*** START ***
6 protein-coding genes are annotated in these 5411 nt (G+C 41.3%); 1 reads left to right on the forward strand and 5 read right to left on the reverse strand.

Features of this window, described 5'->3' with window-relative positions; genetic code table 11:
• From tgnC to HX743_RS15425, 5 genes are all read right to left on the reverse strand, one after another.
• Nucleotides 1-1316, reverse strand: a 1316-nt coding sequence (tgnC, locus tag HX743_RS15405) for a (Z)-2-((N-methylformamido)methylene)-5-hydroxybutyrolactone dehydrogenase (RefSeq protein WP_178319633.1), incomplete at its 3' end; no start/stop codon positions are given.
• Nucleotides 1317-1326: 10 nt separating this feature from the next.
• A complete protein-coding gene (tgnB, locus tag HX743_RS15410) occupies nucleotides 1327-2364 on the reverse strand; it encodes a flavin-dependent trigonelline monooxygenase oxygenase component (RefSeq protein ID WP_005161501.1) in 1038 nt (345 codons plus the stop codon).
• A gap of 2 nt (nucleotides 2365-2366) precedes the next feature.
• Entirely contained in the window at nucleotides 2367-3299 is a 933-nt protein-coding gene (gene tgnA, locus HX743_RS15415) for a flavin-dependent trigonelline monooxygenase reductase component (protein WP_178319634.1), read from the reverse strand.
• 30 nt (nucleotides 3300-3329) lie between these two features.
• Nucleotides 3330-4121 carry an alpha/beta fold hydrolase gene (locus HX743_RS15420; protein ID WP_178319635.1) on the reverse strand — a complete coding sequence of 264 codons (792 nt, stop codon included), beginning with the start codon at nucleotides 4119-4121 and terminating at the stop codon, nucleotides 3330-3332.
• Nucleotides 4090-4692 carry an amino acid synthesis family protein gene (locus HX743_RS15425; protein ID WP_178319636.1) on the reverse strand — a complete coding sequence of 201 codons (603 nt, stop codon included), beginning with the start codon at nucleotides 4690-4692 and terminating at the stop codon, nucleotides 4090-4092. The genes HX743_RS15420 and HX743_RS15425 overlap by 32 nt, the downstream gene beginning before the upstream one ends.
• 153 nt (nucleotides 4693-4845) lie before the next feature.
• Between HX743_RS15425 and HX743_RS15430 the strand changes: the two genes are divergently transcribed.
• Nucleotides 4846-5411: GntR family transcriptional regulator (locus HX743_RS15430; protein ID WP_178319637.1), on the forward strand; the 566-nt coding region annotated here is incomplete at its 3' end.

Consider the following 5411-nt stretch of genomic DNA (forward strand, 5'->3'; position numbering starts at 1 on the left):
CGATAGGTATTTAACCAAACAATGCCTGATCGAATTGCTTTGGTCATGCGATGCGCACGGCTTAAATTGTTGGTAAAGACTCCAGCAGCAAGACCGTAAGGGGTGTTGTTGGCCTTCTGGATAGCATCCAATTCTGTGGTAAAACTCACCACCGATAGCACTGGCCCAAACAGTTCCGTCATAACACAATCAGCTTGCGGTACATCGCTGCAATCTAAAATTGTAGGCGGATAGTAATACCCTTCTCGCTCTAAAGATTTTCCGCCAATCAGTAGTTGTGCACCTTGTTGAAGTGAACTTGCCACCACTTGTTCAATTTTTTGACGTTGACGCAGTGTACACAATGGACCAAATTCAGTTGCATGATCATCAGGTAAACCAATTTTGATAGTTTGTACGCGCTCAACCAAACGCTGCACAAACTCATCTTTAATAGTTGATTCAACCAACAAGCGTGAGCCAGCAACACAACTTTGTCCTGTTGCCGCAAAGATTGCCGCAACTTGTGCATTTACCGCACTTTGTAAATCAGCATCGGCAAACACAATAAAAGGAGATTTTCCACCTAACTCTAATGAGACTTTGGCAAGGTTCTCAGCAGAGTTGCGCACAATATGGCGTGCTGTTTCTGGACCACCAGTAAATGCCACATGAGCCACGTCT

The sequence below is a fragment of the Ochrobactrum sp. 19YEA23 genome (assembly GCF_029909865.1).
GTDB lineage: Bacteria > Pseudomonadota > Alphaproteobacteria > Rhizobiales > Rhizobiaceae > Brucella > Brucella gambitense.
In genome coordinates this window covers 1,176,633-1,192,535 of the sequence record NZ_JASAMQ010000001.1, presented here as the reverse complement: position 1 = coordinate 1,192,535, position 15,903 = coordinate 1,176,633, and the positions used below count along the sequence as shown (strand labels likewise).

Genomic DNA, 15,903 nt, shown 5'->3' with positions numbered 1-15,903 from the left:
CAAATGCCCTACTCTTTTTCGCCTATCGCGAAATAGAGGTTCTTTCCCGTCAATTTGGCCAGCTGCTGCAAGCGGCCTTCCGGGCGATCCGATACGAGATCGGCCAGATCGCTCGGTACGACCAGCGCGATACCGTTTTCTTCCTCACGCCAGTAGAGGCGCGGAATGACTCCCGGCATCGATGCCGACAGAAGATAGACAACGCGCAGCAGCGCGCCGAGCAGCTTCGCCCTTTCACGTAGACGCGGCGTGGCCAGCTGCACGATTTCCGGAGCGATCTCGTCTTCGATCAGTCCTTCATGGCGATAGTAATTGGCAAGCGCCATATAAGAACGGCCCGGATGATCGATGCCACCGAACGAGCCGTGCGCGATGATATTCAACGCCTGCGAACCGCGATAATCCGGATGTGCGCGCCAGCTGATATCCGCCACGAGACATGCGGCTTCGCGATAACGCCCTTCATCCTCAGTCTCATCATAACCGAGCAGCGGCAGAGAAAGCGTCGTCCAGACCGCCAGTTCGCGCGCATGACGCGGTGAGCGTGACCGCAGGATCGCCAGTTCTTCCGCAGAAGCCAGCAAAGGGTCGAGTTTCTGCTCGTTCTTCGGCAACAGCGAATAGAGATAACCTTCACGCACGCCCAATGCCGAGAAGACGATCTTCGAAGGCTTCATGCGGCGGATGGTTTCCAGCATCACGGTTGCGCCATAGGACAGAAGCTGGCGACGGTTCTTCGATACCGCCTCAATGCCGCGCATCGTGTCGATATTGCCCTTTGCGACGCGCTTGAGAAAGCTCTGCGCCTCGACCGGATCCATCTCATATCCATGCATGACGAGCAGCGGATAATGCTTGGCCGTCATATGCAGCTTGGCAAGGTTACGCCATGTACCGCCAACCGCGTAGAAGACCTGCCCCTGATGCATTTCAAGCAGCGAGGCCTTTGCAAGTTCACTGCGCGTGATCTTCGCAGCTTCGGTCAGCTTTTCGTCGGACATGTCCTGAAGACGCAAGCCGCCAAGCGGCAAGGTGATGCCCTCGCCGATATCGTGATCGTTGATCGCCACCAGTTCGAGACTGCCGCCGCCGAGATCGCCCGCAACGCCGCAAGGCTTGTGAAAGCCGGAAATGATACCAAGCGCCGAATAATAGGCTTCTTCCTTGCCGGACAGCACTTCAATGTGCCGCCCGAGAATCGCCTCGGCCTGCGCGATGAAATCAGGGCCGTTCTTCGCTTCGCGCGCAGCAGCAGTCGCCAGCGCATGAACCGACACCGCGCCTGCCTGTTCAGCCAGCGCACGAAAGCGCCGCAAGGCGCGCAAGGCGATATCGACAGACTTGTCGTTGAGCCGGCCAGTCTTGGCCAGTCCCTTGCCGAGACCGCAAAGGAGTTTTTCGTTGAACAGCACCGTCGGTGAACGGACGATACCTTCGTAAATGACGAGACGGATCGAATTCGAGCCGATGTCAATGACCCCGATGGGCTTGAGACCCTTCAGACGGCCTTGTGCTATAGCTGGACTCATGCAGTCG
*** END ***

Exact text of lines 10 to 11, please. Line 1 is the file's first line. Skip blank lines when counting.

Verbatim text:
• Nucleotides 3330-4121 carry an alpha/beta fold hydrolase gene (locus HX743_RS15420; protein ID WP_178319635.1) on the reverse strand — a complete coding sequence of 264 codons (792 nt, stop codon included), beginning with the start codon at nucleotides 4119-4121 and terminating at the stop codon, nucleotides 3330-3332.
• Nucleotides 4090-4692 carry an amino acid synthesis family protein gene (locus HX743_RS15425; protein ID WP_178319636.1) on the reverse strand — a complete coding sequence of 201 codons (603 nt, stop codon included), beginning with the start codon at nucleotides 4690-4692 and terminating at the stop codon, nucleotides 4090-4092. The genes HX743_RS15420 and HX743_RS15425 overlap by 32 nt, the downstream gene beginning before the upstream one ends.